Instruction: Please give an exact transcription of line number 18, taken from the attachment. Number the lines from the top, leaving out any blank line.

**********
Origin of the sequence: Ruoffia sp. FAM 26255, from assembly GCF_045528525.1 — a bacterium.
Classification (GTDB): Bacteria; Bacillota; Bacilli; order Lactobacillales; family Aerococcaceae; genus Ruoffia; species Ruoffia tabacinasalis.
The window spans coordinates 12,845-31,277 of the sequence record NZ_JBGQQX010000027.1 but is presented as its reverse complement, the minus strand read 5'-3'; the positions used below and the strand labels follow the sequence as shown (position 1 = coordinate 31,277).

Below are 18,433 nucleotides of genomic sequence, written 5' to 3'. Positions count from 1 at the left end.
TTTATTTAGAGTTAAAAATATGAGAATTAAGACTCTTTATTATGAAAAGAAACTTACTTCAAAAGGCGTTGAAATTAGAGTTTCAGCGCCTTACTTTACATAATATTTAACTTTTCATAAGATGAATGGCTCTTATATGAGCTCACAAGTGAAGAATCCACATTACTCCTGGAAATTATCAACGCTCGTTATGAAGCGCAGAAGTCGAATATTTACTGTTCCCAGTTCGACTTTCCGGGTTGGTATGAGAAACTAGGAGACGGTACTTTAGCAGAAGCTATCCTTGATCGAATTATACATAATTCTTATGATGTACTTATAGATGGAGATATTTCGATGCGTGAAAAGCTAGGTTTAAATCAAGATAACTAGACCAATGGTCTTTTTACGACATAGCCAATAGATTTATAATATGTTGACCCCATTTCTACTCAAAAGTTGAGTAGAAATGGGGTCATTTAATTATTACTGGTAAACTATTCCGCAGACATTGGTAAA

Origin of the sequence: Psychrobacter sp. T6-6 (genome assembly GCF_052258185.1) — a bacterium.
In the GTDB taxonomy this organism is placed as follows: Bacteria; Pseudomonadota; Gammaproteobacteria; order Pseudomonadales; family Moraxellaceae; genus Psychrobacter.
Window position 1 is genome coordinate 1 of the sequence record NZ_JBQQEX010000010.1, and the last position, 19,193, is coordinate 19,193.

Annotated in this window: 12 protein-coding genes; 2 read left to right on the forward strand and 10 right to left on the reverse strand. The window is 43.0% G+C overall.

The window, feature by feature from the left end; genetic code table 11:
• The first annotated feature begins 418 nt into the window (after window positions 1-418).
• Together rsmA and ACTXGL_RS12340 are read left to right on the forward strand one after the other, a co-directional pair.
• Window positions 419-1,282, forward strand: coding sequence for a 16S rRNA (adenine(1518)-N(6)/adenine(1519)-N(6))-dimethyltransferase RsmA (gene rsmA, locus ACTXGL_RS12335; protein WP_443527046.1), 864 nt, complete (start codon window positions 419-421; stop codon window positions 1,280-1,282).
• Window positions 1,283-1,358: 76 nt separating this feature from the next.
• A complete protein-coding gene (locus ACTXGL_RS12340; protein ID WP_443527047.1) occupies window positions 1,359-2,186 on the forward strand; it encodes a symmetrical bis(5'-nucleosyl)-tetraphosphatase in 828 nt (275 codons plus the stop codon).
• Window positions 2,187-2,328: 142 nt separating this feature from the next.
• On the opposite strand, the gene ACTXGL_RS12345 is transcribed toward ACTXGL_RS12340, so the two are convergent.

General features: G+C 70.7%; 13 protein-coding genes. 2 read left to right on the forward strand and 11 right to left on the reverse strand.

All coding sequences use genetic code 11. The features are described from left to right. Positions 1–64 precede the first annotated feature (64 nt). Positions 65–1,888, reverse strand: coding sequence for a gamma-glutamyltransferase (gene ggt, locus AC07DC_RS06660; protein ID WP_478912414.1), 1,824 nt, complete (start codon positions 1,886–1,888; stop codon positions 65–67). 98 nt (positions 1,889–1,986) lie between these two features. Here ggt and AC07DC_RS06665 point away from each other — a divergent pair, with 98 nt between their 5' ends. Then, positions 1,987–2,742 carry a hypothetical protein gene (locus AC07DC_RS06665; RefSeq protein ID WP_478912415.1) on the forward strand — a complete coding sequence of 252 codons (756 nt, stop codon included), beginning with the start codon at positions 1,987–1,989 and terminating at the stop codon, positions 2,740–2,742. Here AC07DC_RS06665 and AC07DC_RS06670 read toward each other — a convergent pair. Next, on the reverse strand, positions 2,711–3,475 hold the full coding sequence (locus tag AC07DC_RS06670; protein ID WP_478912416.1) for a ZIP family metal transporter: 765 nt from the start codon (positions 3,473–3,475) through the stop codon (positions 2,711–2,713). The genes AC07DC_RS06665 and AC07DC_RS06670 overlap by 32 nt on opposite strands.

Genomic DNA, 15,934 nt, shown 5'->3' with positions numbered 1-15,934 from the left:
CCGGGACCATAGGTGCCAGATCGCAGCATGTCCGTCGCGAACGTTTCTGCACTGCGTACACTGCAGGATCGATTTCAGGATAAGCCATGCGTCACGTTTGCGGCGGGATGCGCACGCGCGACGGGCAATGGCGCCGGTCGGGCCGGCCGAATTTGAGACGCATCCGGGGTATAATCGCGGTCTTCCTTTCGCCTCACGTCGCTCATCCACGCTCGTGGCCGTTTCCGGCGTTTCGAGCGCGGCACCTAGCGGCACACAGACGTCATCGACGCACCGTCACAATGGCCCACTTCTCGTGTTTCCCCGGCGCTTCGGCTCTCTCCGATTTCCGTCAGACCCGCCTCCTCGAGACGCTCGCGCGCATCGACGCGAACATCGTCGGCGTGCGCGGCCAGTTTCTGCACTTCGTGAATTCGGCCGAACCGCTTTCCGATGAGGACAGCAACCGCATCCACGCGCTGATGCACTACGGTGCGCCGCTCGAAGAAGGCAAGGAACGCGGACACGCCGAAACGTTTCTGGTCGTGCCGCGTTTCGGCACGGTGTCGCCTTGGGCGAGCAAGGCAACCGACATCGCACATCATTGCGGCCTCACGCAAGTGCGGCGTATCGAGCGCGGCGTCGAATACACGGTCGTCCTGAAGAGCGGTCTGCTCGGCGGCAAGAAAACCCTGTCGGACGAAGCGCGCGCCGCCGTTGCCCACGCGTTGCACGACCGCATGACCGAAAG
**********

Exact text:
General features: G+C 70.7%; 13 protein-coding genes. 2 read left to right on the forward strand and 11 right to left on the reverse strand.